Australia’s Windfall Surplus Buys Morrison Election Ammunition
(Bloomberg) -- Prime Minister Scott Morrison’s government pledged sweeping tax cuts and forecast Australia’s first surplus in more than a decade in a budget aimed at engineering a come-from-behind election victory.
The Treasury projected a A$7.1 billion ($5 billion) surplus for the fiscal year through 2020, or A$3 billion more than a December estimate, thanks to surging commodity prices and a hiring bonanza. That’s handed Morrison ample ammunition to promise tax relief to about 10 million voters ahead of an expected May election.
“The budget is back in black and Australia is back on track,” Treasurer Josh Frydenberg told parliament as he handed down the annual budget in Canberra on Tuesday evening.
The triumphant tone may prove short-lived with opinion polls showing voters are set to oust the Liberal-National coalition, handing the main opposition Labor party power and an economy that’s starting to falter. Earlier Tuesday, the central bank kept interest rates on hold and noted weakness in consumption due to stagnant incomes and falling home prices.
While the government forecasts surpluses through at least 2023, it relies on some rosy economic projections. Stagnant wage growth is predicted to leap more than a percentage point after hardly budging for the past five years. The government’s also banking on continued solid jobs growth and consumption holding up.
Much of that optimism jars with recent developments. Australia’s economic growth has sharply slowed, with household spending looking fragile amid the worst property slump in a generation. That’s alongside a slowing global economy and ongoing trade disputes between the U.S. and China.
“Growth in household consumption is being affected by the protracted period of weakness in real household disposable income and the adjustment in housing markets,” Reserve Bank Governor Philip Lowe said hours before the budget’s release, when he held the cash rate at a record-low 1.5 percent.
Still, commodities earnings remain a boon for the government. Australian Bureau of Statistics data Wednesday showed the country’s trade surplus hitting a record A$4.8 billion in February. Retail sales also offered some optimism by climbing 0.8 percent in the month, the strongest growth in more than a year.
Morrison’s budget, his first since winning the leadership in August after three years as treasurer, is aimed squarely at voters’ hip pockets.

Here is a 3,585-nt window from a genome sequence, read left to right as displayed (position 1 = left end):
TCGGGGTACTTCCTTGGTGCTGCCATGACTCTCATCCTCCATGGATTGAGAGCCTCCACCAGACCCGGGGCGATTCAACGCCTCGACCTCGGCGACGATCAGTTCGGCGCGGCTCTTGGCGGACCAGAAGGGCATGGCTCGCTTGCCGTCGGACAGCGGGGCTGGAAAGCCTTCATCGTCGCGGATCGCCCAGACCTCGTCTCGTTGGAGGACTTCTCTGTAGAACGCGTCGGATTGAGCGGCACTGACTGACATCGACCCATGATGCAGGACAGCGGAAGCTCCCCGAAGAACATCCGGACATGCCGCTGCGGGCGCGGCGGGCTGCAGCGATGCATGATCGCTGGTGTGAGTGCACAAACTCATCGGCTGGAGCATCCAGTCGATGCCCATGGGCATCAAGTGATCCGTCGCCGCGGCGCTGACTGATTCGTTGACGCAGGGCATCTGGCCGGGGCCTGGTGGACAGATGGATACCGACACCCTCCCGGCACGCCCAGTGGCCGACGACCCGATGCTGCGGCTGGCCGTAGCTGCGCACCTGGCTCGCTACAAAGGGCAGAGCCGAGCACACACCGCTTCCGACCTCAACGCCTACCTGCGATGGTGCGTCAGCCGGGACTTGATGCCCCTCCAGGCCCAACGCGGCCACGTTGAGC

Key Budget Policies
The estimated A$158 billion in promised tax cuts over a decade comes on top of A$144 billion of relief that was passed last year.
The government won’t seek to legislate the tax cuts in coming days -- the final sitting week of parliament before elections are expected to be called.
Returning to the black is important for the Liberal-National coalition as it reinforces its reputation for sound economic management. The coalition regularly recorded surpluses under former Prime Minister John Howard, before the budget fell into persistent deficits under Labor following the global financial crisis. Running a surplus is particularly important for Australia internationally, as it consistently operates a current-account deficit.
The government also promised to eliminate net debt by 2030, which is expected to peak at 19.2 percent of gross domestic product in the current fiscal year.
“Only one side of politics can do this, because only one side of politics has done this,” Frydenberg said.
With polls pointing to a comfortable election victory for Labor, attention is already focusing on the alternative budget to be delivered by opposition leader Bill Shorten on Thursday night.
Shorten said Wednesday Frydenberg’s fiscal blueprint was a marketing exercise, not a real budget. He sought to neutralize the potential poll bounce that the tax cuts could deliver the coalition, saying Labor would support the relief for low- and middle-income earners.
©2019 Bloomberg L.P.